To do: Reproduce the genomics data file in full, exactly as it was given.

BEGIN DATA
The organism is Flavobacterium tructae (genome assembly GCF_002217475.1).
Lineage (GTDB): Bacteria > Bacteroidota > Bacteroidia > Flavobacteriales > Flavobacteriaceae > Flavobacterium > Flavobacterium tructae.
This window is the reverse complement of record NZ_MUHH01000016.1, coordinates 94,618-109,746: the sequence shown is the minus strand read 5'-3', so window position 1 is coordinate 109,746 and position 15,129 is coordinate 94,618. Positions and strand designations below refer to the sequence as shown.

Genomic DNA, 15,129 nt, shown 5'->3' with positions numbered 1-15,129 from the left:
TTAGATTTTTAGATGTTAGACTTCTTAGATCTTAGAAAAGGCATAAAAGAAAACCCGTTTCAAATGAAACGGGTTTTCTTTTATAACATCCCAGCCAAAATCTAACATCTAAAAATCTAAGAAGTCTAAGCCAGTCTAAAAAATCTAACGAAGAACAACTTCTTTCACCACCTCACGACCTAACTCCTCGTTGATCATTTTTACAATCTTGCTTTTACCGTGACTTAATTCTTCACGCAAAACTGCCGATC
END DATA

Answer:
The organism is Flavobacterium tructae (genome assembly GCF_002217475.1).
Lineage (GTDB): Bacteria > Bacteroidota > Bacteroidia > Flavobacteriales > Flavobacteriaceae > Flavobacterium > Flavobacterium tructae.
This window is the reverse complement of record NZ_MUHH01000016.1, coordinates 94,618-109,746: the sequence shown is the minus strand read 5'-3', so window position 1 is coordinate 109,746 and position 15,129 is coordinate 94,618. Positions and strand designations below refer to the sequence as shown.

Genomic DNA, 15,129 nt, shown 5'->3' with positions numbered 1-15,129 from the left:
TTAGATTTTTAGATGTTAGACTTCTTAGATCTTAGAAAAGGCATAAAAGAAAACCCGTTTCAAATGAAACGGGTTTTCTTTTATAACATCCCAGCCAAAATCTAACATCTAAAAATCTAAGAAGTCTAAGCCAGTCTAAAAAATCTAACGAAGAACAACTTCTTTCACCACCTCACGACCTAACTCCTCGTTGATCATTTTTACAATCTTGCTTTTACCGTGACTTAATTCTTCACGCAAAACTGCCGATC